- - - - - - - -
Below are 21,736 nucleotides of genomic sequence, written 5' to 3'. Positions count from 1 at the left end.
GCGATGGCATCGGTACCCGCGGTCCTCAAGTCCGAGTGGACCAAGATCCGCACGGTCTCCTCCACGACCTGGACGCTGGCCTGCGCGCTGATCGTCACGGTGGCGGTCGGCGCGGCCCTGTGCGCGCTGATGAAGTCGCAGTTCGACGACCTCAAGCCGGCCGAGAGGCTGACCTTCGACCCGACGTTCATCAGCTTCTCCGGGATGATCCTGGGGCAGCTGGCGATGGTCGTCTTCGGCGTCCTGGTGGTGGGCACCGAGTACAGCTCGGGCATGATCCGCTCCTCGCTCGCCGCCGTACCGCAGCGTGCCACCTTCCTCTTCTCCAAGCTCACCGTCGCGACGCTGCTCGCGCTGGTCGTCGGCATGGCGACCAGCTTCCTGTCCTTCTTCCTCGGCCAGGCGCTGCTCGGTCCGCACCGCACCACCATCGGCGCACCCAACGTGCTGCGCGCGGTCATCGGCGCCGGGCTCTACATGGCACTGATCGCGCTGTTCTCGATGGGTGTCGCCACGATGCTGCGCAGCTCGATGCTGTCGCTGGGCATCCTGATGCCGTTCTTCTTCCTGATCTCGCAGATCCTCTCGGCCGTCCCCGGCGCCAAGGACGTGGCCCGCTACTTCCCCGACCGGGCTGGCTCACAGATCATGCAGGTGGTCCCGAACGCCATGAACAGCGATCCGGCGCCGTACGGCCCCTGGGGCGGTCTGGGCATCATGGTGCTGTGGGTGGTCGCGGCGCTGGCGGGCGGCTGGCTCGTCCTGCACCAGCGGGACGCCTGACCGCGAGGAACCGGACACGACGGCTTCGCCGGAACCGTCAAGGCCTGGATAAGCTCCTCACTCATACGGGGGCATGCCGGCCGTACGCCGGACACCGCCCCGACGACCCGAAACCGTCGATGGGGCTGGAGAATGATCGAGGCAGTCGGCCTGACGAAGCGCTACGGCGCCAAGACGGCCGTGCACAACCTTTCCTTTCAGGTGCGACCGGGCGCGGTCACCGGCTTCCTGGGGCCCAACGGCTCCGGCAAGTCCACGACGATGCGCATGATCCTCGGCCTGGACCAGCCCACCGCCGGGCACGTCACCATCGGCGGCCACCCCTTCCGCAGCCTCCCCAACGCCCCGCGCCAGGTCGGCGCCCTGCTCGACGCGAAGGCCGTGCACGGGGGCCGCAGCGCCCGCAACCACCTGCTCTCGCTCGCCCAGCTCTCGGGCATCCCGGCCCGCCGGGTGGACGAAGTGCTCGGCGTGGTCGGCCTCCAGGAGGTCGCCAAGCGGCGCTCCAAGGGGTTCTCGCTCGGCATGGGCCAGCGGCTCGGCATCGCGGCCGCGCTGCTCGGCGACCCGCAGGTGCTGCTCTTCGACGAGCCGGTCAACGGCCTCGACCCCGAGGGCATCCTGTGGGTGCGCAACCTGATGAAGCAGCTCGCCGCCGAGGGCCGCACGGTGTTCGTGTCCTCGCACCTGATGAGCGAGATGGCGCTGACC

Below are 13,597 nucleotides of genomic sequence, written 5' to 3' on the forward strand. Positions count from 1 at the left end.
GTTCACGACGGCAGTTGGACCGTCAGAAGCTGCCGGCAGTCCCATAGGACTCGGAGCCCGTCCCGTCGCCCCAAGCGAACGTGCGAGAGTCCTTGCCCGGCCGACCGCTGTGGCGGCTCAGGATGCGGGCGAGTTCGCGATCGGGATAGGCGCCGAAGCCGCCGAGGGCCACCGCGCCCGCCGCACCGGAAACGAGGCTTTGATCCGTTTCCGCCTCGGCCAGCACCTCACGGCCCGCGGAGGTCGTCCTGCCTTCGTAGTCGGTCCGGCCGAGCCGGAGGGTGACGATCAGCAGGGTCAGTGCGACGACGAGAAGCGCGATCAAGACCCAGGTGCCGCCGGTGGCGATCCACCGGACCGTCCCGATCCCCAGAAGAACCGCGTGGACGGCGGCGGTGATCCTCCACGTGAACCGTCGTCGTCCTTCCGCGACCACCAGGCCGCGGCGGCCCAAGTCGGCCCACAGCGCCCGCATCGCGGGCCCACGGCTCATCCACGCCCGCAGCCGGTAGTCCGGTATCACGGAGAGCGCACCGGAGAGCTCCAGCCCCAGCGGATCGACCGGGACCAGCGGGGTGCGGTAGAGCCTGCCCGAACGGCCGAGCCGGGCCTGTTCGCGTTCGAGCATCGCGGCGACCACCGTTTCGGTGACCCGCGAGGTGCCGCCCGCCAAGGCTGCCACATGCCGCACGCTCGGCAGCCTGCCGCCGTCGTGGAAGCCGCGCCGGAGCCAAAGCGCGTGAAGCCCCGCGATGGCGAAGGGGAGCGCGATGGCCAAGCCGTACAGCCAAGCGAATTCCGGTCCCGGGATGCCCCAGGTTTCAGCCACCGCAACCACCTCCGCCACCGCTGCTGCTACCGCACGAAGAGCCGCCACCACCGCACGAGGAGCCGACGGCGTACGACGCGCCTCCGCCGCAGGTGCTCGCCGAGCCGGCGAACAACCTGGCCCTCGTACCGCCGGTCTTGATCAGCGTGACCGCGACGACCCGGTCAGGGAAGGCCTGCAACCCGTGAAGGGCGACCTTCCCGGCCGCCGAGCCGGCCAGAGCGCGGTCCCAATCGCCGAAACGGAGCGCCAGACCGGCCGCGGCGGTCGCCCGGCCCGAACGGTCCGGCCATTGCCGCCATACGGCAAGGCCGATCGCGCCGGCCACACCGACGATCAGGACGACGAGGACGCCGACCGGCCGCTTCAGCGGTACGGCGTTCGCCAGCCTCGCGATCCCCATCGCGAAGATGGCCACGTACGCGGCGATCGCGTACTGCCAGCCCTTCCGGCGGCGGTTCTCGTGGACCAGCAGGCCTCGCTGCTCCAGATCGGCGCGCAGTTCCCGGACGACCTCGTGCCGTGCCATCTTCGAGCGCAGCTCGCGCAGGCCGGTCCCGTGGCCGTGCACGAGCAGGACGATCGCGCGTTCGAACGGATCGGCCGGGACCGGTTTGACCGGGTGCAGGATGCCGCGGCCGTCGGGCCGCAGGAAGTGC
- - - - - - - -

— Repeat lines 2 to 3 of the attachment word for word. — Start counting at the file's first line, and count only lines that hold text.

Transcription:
GCGATGGCATCGGTACCCGCGGTCCTCAAGTCCGAGTGGACCAAGATCCGCACGGTCTCCTCCACGACCTGGACGCTGGCCTGCGCGCTGATCGTCACGGTGGCGGTCGGCGCGGCCCTGTGCGCGCTGATGAAGTCGCAGTTCGACGACCTCAAGCCGGCCGAGAGGCTGACCTTCGACCCGACGTTCATCAGCTTCTCCGGGATGATCCTGGGGCAGCTGGCGATGGTCGTCTTCGGCGTCCTGGTGGTGGGCACCGAGTACAGCTCGGGCATGATCCGCTCCTCGCTCGCCGCCGTACCGCAGCGTGCCACCTTCCTCTTCTCCAAGCTCACCGTCGCGACGCTGCTCGCGCTGGTCGTCGGCATGGCGACCAGCTTCCTGTCCTTCTTCCTCGGCCAGGCGCTGCTCGGTCCGCACCGCACCACCATCGGCGCACCCAACGTGCTGCGCGCGGTCATCGGCGCCGGGCTCTACATGGCACTGATCGCGCTGTTCTCGATGGGTGTCGCCACGATGCTGCGCAGCTCGATGCTGTCGCTGGGCATCCTGATGCCGTTCTTCTTCCTGATCTCGCAGATCCTCTCGGCCGTCCCCGGCGCCAAGGACGTGGCCCGCTACTTCCCCGACCGGGCTGGCTCACAGATCATGCAGGTGGTCCCGAACGCCATGAACAGCGATCCGGCGCCGTACGGCCCCTGGGGCGGTCTGGGCATCATGGTGCTGTGGGTGGTCGCGGCGCTGGCGGGCGGCTGGCTCGTCCTGCACCAGCGGGACGCCTGACCGCGAGGAACCGGACACGACGGCTTCGCCGGAACCGTCAAGGCCTGGATAAGCTCCTCACTCATACGGGGGCATGCCGGCCGTACGCCGGACACCGCCCCGACGACCCGAAACCGTCGATGGGGCTGGAGAATGATCGAGGCAGTCGGCCTGACGAAGCGCTACGGCGCCAAGACGGCCGTGCACAACCTTTCCTTTCAGGTGCGACCGGGCGCGGTCACCGGCTTCCTGGGGCCCAACGGCTCCGGCAAGTCCACGACGATGCGCATGATCCTCGGCCTGGACCAGCCCACCGCCGGGCACGTCACCATCGGCGGCCACCCCTTCCGCAGCCTCCCCAACGCCCCGCGCCAGGTCGGCGCCCTGCTCGACGCGAAGGCCGTGCACGGGGGCCGCAGCGCCCGCAACCACCTGCTCTCGCTCGCCCAGCTCTCGGGCATCCCGGCCCGCCGGGTGGACGAAGTGCTCGGCGTGGTCGGCCTCCAGGAGGTCGCCAAGCGGCGCTCCAAGGGGTTCTCGCTCGGCATGGGCCAGCGGCTCGGCATCGCGGCCGCGCTGCTCGGCGACCCGCAGGTGCTGCTCTTCGACGAGCCGGTCAACGGCCTCGACCCCGAGGGCATCCTGTGGGTGCGCAACCTGATGAAGCAGCTCGCCGCCGAGGGCCGCACGGTGTTCGTGTCCTCGCACCTGATGAGCGAGATGGCGCTGACC

Below are 13,597 nucleotides of genomic sequence, written 5' to 3' on the forward strand. Positions count from 1 at the left end.